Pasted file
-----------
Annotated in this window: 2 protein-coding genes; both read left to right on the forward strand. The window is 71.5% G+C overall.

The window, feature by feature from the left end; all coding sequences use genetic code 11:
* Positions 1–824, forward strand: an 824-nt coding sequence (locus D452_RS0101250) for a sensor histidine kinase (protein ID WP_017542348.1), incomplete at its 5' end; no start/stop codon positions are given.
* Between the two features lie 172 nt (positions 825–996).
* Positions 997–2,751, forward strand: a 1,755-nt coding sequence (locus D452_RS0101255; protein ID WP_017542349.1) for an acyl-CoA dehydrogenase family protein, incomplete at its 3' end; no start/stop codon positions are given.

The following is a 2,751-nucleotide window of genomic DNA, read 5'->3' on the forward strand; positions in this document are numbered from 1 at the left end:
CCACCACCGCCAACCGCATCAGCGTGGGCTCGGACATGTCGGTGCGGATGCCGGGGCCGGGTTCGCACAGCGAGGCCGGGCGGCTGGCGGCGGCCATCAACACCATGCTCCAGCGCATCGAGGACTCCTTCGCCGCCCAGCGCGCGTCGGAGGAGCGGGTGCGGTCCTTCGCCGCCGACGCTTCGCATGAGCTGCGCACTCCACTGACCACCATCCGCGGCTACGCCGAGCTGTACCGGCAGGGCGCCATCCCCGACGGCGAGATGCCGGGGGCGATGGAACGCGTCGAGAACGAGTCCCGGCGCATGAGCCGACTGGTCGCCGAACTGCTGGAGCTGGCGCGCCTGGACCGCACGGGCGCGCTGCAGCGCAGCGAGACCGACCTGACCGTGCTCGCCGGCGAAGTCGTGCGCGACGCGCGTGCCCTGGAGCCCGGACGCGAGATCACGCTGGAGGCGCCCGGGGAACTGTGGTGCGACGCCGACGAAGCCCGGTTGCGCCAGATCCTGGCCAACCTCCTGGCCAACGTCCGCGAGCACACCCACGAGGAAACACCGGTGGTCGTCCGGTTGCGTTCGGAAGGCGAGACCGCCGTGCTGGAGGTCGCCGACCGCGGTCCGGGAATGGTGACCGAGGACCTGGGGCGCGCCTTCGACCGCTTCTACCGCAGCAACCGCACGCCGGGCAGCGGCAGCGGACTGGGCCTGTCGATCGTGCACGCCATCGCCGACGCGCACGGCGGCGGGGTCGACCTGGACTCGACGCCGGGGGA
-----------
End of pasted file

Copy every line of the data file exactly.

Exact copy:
Annotated in this window: 2 protein-coding genes; both read left to right on the forward strand. The window is 71.5% G+C overall.

The window, feature by feature from the left end; all coding sequences use genetic code 11:
* Positions 1–824, forward strand: an 824-nt coding sequence (locus D452_RS0101250) for a sensor histidine kinase (protein ID WP_017542348.1), incomplete at its 5' end; no start/stop codon positions are given.
* Between the two features lie 172 nt (positions 825–996).
* Positions 997–2,751, forward strand: a 1,755-nt coding sequence (locus D452_RS0101255; protein ID WP_017542349.1) for an acyl-CoA dehydrogenase family protein, incomplete at its 3' end; no start/stop codon positions are given.

The following is a 2,751-nucleotide window of genomic DNA, read 5'->3' on the forward strand; positions in this document are numbered from 1 at the left end:
CCACCACCGCCAACCGCATCAGCGTGGGCTCGGACATGTCGGTGCGGATGCCGGGGCCGGGTTCGCACAGCGAGGCCGGGCGGCTGGCGGCGGCCATCAACACCATGCTCCAGCGCATCGAGGACTCCTTCGCCGCCCAGCGCGCGTCGGAGGAGCGGGTGCGGTCCTTCGCCGCCGACGCTTCGCATGAGCTGCGCACTCCACTGACCACCATCCGCGGCTACGCCGAGCTGTACCGGCAGGGCGCCATCCCCGACGGCGAGATGCCGGGGGCGATGGAACGCGTCGAGAACGAGTCCCGGCGCATGAGCCGACTGGTCGCCGAACTGCTGGAGCTGGCGCGCCTGGACCGCACGGGCGCGCTGCAGCGCAGCGAGACCGACCTGACCGTGCTCGCCGGCGAAGTCGTGCGCGACGCGCGTGCCCTGGAGCCCGGACGCGAGATCACGCTGGAGGCGCCCGGGGAACTGTGGTGCGACGCCGACGAAGCCCGGTTGCGCCAGATCCTGGCCAACCTCCTGGCCAACGTCCGCGAGCACACCCACGAGGAAACACCGGTGGTCGTCCGGTTGCGTTCGGAAGGCGAGACCGCCGTGCTGGAGGTCGCCGACCGCGGTCCGGGAATGGTGACCGAGGACCTGGGGCGCGCCTTCGACCGCTTCTACCGCAGCAACCGCACGCCGGGCAGCGGCAGCGGACTGGGCCTGTCGATCGTGCACGCCATCGCCGACGCGCACGGCGGCGGGGTCGACCTGGACTCGACGCCGGGGGA